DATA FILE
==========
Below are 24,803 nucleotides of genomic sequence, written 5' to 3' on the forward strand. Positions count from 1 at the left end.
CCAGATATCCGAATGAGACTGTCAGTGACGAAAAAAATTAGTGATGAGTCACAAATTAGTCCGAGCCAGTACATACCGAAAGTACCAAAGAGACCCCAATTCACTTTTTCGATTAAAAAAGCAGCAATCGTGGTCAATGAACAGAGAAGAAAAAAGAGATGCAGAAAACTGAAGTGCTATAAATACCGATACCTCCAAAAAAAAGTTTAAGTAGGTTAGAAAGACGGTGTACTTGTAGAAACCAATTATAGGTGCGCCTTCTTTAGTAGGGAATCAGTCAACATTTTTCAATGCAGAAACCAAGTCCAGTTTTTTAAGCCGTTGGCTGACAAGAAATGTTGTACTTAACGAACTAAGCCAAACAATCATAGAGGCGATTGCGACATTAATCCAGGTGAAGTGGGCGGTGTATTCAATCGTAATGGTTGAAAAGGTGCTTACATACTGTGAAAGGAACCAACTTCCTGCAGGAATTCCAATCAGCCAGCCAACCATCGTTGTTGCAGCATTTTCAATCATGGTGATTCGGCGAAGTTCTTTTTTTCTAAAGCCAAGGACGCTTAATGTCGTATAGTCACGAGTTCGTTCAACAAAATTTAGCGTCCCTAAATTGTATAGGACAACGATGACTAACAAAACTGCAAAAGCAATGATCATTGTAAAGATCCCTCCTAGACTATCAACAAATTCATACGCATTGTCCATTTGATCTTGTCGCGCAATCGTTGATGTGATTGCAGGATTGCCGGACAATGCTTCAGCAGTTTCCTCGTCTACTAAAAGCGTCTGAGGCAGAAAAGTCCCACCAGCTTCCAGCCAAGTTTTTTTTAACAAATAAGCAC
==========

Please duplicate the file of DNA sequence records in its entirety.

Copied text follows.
Below are 24,803 nucleotides of genomic sequence, written 5' to 3' on the forward strand. Positions count from 1 at the left end.
CCAGATATCCGAATGAGACTGTCAGTGACGAAAAAAATTAGTGATGAGTCACAAATTAGTCCGAGCCAGTACATACCGAAAGTACCAAAGAGACCCCAATTCACTTTTTCGATTAAAAAAGCAGCAATCGTGGTCAATGAACAGAGAAGAAAAAAGAGATGCAGAAAACTGAAGTGCTATAAATACCGATACCTCCAAAAAAAAGTTTAAGTAGGTTAGAAAGACGGTGTACTTGTAGAAACCAATTATAGGTGCGCCTTCTTTAGTAGGGAATCAGTCAACATTTTTCAATGCAGAAACCAAGTCCAGTTTTTTAAGCCGTTGGCTGACAAGAAATGTTGTACTTAACGAACTAAGCCAAACAATCATAGAGGCGATTGCGACATTAATCCAGGTGAAGTGGGCGGTGTATTCAATCGTAATGGTTGAAAAGGTGCTTACATACTGTGAAAGGAACCAACTTCCTGCAGGAATTCCAATCAGCCAGCCAACCATCGTTGTTGCAGCATTTTCAATCATGGTGATTCGGCGAAGTTCTTTTTTTCTAAAGCCAAGGACGCTTAATGTCGTATAGTCACGAGTTCGTTCAACAAAATTTAGCGTCCCTAAATTGTATAGGACAACGATGACTAACAAAACTGCAAAAGCAATGATCATTGTAAAGATCCCTCCTAGACTATCAACAAATTCATACGCATTGTCCATTTGATCTTGTCGCGCAATCGTTGATGTGATTGCAGGATTGCCGGACAATGCTTCAGCAGTTTCCTCGTCTACTAAAAGCGTCTGAGGCAGAAAAGTCCCACCAGCTTCCAGCCAAGTTTTTTTTAACAAATAAGCAC